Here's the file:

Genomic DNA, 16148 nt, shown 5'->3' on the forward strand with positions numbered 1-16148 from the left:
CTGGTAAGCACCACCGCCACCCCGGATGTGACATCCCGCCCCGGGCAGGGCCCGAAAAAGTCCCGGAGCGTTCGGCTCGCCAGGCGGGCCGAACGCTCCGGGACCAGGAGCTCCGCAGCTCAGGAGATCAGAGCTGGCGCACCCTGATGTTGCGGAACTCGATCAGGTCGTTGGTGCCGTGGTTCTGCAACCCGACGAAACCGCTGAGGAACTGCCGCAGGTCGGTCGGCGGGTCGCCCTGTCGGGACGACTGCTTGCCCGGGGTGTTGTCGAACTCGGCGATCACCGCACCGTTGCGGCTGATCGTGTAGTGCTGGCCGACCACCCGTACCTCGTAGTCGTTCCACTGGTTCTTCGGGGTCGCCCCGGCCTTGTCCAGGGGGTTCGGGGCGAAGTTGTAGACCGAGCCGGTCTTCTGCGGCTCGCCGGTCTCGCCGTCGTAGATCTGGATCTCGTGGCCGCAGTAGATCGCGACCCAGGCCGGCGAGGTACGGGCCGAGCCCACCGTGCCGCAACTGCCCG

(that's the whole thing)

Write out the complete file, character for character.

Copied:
Genomic DNA, 16148 nt, shown 5'->3' on the forward strand with positions numbered 1-16148 from the left:
CTGGTAAGCACCACCGCCACCCCGGATGTGACATCCCGCCCCGGGCAGGGCCCGAAAAAGTCCCGGAGCGTTCGGCTCGCCAGGCGGGCCGAACGCTCCGGGACCAGGAGCTCCGCAGCTCAGGAGATCAGAGCTGGCGCACCCTGATGTTGCGGAACTCGATCAGGTCGTTGGTGCCGTGGTTCTGCAACCCGACGAAACCGCTGAGGAACTGCCGCAGGTCGGTCGGCGGGTCGCCCTGTCGGGACGACTGCTTGCCCGGGGTGTTGTCGAACTCGGCGATCACCGCACCGTTGCGGCTGATCGTGTAGTGCTGGCCGACCACCCGTACCTCGTAGTCGTTCCACTGGTTCTTCGGGGTCGCCCCGGCCTTGTCCAGGGGGTTCGGGGCGAAGTTGTAGACCGAGCCGGTCTTCTGCGGCTCGCCGGTCTCGCCGTCGTAGATCTGGATCTCGTGGCCGCAGTAGATCGCGACCCAGGCCGGCGAGGTACGGGCCGAGCCCACCGTGCCGCAACTGCCCG